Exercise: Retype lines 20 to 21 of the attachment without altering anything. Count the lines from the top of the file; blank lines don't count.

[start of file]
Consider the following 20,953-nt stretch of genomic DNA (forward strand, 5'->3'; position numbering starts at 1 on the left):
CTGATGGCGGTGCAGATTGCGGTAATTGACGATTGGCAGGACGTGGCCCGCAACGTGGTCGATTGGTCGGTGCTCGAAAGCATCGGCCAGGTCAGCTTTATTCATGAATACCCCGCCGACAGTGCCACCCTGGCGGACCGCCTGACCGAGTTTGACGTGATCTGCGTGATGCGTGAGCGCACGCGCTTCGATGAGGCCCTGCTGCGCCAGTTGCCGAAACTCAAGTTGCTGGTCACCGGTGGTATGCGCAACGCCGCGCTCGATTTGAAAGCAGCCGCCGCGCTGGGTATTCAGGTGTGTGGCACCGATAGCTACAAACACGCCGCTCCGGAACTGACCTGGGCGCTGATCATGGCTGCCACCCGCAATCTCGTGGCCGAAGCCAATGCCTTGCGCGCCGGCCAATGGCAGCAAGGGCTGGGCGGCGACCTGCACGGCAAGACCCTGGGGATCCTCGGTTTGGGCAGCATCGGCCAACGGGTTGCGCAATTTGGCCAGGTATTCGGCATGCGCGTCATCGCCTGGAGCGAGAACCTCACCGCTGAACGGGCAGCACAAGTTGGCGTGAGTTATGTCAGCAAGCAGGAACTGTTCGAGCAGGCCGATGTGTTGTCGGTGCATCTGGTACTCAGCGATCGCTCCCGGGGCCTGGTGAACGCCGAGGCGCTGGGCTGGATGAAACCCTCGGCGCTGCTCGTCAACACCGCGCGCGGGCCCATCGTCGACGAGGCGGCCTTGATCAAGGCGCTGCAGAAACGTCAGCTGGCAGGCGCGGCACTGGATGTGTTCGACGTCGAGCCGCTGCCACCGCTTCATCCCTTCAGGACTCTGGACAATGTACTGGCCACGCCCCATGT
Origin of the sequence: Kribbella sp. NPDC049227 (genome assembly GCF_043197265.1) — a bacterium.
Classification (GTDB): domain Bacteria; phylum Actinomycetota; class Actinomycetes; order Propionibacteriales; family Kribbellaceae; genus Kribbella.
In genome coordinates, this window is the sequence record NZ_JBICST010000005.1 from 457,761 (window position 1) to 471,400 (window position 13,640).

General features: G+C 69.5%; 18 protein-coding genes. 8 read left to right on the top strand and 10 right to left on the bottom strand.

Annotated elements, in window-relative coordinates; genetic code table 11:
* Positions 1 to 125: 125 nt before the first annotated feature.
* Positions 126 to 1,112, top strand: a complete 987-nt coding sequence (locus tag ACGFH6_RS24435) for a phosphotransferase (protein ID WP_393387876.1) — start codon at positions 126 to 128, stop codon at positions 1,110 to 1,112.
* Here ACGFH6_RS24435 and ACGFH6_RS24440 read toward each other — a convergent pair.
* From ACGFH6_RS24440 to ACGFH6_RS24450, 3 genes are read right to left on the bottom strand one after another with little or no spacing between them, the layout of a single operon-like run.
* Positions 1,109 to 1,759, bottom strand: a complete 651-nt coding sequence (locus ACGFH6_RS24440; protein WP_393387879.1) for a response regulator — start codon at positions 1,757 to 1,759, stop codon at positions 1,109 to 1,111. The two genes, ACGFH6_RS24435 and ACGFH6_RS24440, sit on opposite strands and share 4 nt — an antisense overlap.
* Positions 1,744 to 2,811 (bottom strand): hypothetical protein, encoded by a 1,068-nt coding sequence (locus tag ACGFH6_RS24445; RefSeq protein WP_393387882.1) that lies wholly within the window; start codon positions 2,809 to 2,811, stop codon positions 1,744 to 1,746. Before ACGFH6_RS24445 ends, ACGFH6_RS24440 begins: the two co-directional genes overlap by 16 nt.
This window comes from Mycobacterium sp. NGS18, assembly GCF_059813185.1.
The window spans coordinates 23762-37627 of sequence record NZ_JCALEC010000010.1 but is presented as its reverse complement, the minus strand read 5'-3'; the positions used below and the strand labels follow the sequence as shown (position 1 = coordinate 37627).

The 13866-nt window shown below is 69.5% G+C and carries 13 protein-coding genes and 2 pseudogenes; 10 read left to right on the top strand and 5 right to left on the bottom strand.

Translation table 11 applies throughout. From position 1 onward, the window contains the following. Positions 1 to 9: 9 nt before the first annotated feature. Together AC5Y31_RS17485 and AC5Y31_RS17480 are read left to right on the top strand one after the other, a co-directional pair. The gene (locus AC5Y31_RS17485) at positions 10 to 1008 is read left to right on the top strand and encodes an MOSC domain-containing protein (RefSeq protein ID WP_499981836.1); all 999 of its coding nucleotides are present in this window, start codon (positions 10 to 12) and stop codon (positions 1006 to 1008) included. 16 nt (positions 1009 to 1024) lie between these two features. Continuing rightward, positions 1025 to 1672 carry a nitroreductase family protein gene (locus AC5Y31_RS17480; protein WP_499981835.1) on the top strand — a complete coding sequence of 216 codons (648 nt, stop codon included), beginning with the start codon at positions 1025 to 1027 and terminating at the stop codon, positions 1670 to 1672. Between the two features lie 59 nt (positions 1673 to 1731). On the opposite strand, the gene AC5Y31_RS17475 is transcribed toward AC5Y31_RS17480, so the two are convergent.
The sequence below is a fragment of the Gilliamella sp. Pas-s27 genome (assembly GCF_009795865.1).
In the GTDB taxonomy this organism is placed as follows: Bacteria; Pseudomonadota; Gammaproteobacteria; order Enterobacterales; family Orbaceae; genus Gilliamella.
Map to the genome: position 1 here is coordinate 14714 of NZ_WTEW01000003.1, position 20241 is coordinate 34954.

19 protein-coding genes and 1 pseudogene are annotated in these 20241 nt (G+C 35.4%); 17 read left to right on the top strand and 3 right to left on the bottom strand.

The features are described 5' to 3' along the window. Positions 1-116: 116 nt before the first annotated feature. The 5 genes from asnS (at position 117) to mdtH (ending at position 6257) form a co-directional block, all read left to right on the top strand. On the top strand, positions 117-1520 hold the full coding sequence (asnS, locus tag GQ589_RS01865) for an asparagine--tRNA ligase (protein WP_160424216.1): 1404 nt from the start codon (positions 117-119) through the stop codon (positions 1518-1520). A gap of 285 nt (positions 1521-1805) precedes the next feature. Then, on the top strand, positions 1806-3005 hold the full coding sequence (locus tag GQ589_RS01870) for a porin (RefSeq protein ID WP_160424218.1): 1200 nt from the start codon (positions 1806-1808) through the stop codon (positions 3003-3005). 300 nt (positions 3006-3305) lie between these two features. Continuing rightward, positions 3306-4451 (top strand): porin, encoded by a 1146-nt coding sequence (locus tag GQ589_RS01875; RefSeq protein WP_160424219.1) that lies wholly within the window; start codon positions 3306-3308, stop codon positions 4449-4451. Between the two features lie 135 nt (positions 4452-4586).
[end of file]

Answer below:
Map to the genome: position 1 here is coordinate 14714 of NZ_WTEW01000003.1, position 20241 is coordinate 34954.

19 protein-coding genes and 1 pseudogene are annotated in these 20241 nt (G+C 35.4%); 17 read left to right on the top strand and 3 right to left on the bottom strand.